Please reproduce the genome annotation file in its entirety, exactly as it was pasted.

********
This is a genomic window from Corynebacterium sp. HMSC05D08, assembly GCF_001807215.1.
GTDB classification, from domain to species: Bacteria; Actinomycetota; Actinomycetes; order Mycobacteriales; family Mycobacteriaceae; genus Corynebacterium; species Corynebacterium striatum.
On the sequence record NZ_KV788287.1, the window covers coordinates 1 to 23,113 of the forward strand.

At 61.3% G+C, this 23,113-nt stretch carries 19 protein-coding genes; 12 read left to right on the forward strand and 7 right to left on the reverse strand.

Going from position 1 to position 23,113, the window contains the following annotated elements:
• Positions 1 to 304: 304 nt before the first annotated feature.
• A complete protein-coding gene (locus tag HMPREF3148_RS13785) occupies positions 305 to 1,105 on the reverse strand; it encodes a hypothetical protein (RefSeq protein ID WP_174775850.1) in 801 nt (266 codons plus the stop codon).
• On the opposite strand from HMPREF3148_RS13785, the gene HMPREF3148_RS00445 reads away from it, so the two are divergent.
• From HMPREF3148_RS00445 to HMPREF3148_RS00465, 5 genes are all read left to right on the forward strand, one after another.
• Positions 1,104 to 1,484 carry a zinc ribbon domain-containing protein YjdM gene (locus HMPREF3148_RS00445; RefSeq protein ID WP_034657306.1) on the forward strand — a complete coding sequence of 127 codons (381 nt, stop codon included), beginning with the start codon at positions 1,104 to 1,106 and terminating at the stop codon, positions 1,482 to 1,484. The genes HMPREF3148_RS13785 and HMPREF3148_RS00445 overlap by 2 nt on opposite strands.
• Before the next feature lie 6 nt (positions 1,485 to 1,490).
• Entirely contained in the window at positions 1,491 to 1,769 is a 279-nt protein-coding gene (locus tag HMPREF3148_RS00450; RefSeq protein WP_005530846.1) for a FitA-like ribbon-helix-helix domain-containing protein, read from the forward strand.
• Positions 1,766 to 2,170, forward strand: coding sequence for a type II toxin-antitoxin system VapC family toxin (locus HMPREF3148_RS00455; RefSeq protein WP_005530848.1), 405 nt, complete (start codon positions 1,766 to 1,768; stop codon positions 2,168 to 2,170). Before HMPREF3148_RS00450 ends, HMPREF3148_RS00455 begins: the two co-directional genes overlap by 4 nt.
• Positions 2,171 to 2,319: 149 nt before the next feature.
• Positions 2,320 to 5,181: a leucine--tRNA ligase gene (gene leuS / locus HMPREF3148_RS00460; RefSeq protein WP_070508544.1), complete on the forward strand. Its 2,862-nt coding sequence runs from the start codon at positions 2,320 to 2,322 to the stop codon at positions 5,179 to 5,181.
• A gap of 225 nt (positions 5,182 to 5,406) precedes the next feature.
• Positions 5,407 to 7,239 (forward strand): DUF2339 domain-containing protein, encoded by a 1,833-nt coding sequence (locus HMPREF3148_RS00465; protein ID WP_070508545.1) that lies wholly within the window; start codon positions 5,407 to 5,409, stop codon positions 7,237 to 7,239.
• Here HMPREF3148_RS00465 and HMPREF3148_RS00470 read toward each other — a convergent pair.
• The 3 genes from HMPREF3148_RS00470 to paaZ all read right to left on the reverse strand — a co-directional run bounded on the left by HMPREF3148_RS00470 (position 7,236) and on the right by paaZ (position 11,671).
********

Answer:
This is a genomic window from Corynebacterium sp. HMSC05D08, assembly GCF_001807215.1.
GTDB classification, from domain to species: Bacteria; Actinomycetota; Actinomycetes; order Mycobacteriales; family Mycobacteriaceae; genus Corynebacterium; species Corynebacterium striatum.
On the sequence record NZ_KV788287.1, the window covers coordinates 1 to 23,113 of the forward strand.

At 61.3% G+C, this 23,113-nt stretch carries 19 protein-coding genes; 12 read left to right on the forward strand and 7 right to left on the reverse strand.

Going from position 1 to position 23,113, the window contains the following annotated elements:
• Positions 1 to 304: 304 nt before the first annotated feature.
• A complete protein-coding gene (locus tag HMPREF3148_RS13785) occupies positions 305 to 1,105 on the reverse strand; it encodes a hypothetical protein (RefSeq protein ID WP_174775850.1) in 801 nt (266 codons plus the stop codon).
• On the opposite strand from HMPREF3148_RS13785, the gene HMPREF3148_RS00445 reads away from it, so the two are divergent.
• From HMPREF3148_RS00445 to HMPREF3148_RS00465, 5 genes are all read left to right on the forward strand, one after another.
• Positions 1,104 to 1,484 carry a zinc ribbon domain-containing protein YjdM gene (locus HMPREF3148_RS00445; RefSeq protein ID WP_034657306.1) on the forward strand — a complete coding sequence of 127 codons (381 nt, stop codon included), beginning with the start codon at positions 1,104 to 1,106 and terminating at the stop codon, positions 1,482 to 1,484. The genes HMPREF3148_RS13785 and HMPREF3148_RS00445 overlap by 2 nt on opposite strands.
• Before the next feature lie 6 nt (positions 1,485 to 1,490).
• Entirely contained in the window at positions 1,491 to 1,769 is a 279-nt protein-coding gene (locus tag HMPREF3148_RS00450; RefSeq protein WP_005530846.1) for a FitA-like ribbon-helix-helix domain-containing protein, read from the forward strand.
• Positions 1,766 to 2,170, forward strand: coding sequence for a type II toxin-antitoxin system VapC family toxin (locus HMPREF3148_RS00455; RefSeq protein WP_005530848.1), 405 nt, complete (start codon positions 1,766 to 1,768; stop codon positions 2,168 to 2,170). Before HMPREF3148_RS00450 ends, HMPREF3148_RS00455 begins: the two co-directional genes overlap by 4 nt.
• Positions 2,171 to 2,319: 149 nt before the next feature.
• Positions 2,320 to 5,181: a leucine--tRNA ligase gene (gene leuS / locus HMPREF3148_RS00460; RefSeq protein WP_070508544.1), complete on the forward strand. Its 2,862-nt coding sequence runs from the start codon at positions 2,320 to 2,322 to the stop codon at positions 5,179 to 5,181.
• A gap of 225 nt (positions 5,182 to 5,406) precedes the next feature.
• Positions 5,407 to 7,239 (forward strand): DUF2339 domain-containing protein, encoded by a 1,833-nt coding sequence (locus HMPREF3148_RS00465; protein ID WP_070508545.1) that lies wholly within the window; start codon positions 5,407 to 5,409, stop codon positions 7,237 to 7,239.
• Here HMPREF3148_RS00465 and HMPREF3148_RS00470 read toward each other — a convergent pair.
• The 3 genes from HMPREF3148_RS00470 to paaZ all read right to left on the reverse strand — a co-directional run bounded on the left by HMPREF3148_RS00470 (position 7,236) and on the right by paaZ (position 11,671).